The seeing of human beings, not as persons to understand and be just to, but as material for your self-aggrandizement, is in the profit motive. And it is contempt. Not being clear about the contempt and therefore not seeing what it could take in, made for something Seldes mentions: in the early days, some Jews also "invested in Hitler." Hitler seemed good for business-better than the alternatives.
The contempt of seeing people in terms of profit has ever so many non-economic, ordinary forms. Take a person-we'll call her Liz-at a social gathering. She does not see it as a chance to understand people, and know and care more deeply for the world. Instead she sees the people there in terms of how much she can impress them, conquer them, and also outshine them. She has social victories but feels empty and more unsure later. She is like various persons in business who act confident but are deeply unsure, because using one's mind to beat out others day after day is not what the human mind was made for.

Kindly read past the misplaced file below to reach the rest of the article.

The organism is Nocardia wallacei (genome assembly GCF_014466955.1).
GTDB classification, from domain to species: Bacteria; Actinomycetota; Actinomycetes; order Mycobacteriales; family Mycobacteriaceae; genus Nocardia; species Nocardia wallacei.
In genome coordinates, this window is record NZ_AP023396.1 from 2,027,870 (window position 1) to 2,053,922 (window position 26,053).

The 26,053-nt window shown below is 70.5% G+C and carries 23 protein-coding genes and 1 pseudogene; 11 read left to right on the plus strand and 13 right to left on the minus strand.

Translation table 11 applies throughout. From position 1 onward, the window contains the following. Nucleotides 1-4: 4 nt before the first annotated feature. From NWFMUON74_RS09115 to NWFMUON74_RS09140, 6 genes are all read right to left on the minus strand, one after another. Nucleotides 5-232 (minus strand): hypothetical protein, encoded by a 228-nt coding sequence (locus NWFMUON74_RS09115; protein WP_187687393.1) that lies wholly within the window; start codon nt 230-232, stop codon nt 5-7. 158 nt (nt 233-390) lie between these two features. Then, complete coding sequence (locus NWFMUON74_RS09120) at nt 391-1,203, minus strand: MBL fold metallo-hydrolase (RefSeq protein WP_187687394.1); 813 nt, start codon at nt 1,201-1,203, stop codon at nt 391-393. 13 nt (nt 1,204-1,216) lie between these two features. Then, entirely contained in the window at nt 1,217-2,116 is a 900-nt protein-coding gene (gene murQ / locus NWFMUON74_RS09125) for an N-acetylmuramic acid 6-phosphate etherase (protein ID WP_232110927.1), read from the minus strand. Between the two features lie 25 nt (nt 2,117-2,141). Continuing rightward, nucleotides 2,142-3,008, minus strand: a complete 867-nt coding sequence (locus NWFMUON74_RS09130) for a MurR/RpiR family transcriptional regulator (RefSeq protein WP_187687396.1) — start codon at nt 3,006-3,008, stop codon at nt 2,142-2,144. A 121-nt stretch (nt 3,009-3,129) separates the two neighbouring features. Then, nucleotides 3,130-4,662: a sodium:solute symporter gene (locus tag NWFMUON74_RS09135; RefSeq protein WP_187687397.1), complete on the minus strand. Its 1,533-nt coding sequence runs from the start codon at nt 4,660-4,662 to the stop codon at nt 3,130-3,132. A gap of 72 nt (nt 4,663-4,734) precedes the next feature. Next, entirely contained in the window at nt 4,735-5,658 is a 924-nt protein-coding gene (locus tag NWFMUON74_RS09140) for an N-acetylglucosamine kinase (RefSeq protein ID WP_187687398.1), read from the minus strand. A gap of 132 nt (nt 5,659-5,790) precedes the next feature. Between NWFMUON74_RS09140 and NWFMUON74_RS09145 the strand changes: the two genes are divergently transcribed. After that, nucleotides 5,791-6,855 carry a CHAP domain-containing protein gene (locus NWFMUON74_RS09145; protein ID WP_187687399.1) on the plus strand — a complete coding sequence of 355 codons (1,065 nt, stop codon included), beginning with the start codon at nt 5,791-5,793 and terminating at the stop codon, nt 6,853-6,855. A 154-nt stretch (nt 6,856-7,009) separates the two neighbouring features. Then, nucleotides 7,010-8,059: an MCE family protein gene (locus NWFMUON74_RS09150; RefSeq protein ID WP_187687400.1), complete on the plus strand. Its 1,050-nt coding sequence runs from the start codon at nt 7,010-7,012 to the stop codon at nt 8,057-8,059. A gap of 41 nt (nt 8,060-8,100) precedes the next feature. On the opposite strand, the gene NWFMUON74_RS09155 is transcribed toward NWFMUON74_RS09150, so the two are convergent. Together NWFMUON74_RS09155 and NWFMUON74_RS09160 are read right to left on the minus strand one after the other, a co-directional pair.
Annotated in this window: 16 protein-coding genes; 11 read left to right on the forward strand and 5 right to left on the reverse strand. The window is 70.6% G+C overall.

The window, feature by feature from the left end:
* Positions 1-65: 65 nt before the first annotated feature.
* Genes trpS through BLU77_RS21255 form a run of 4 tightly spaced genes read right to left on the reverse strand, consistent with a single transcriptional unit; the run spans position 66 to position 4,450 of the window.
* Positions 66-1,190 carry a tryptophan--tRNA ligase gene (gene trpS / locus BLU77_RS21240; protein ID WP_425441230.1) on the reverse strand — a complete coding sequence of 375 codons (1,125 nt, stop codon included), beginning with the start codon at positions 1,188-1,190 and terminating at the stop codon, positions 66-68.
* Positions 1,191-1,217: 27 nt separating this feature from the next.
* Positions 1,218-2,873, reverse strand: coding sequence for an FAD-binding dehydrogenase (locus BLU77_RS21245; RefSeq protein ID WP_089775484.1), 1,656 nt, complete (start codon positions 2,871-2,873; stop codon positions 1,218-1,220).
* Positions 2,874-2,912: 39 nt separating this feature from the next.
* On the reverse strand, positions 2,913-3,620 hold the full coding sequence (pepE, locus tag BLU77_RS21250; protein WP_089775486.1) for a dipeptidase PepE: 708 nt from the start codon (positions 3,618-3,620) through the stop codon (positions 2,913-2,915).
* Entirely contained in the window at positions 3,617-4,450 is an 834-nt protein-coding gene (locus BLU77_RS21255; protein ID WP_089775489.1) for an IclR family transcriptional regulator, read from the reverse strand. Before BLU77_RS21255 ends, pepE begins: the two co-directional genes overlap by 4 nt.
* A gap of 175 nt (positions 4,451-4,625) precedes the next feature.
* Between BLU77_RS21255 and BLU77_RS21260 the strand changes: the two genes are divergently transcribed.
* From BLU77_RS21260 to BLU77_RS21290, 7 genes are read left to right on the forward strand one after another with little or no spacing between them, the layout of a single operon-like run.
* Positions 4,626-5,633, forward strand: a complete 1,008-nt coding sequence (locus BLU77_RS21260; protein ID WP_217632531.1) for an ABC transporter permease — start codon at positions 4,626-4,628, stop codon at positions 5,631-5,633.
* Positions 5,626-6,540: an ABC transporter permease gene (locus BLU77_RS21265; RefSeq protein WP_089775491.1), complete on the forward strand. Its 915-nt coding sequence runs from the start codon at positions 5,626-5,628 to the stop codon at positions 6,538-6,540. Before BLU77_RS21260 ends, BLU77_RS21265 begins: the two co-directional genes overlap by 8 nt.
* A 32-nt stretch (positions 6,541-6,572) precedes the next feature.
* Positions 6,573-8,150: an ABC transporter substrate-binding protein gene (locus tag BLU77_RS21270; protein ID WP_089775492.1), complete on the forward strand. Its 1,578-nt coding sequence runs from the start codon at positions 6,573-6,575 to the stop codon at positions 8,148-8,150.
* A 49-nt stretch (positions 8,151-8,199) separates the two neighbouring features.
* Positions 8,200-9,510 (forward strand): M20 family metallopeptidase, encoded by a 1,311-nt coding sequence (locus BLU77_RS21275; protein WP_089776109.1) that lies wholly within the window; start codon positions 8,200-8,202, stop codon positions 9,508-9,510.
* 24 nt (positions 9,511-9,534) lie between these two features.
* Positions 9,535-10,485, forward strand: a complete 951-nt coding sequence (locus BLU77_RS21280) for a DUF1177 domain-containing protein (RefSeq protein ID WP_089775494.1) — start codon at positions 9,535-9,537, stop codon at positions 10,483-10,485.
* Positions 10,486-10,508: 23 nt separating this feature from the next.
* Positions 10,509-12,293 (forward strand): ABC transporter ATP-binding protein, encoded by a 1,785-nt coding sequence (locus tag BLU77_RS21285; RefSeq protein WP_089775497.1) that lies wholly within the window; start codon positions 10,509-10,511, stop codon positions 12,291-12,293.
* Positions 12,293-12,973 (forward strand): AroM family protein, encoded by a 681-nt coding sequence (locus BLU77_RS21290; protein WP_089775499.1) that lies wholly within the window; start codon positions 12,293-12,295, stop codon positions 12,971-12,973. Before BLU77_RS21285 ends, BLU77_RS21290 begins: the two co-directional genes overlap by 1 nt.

A person like Seldes did not see, as Churchill didn't, what relates the fiscal aspect of Nazism to the Gestapo, "Aryan supremacy," gas chambers. What relates them is contempt, and Eli Siegel is the educator who explained it. He defined contempt as "the addition to self through the lessening of something else," and, in his James and the Children, he described it as "a way that says: 'A person made by God exists for me to have glory.'"
The lessening of another person to glorify oneself is, as I've been pointing out, in the going after profits. It's also in Liz as she gets a thrill feeling another woman at the party is far inferior to her. And it is in the terrible Nazi seeing of other peoples as inferior-with all that came to take in. The attraction of Hitler won't be understood until the human thirst to have contempt is understood. Mr. Siegel explained in issue 142 of this journal:
What Isn't Contempt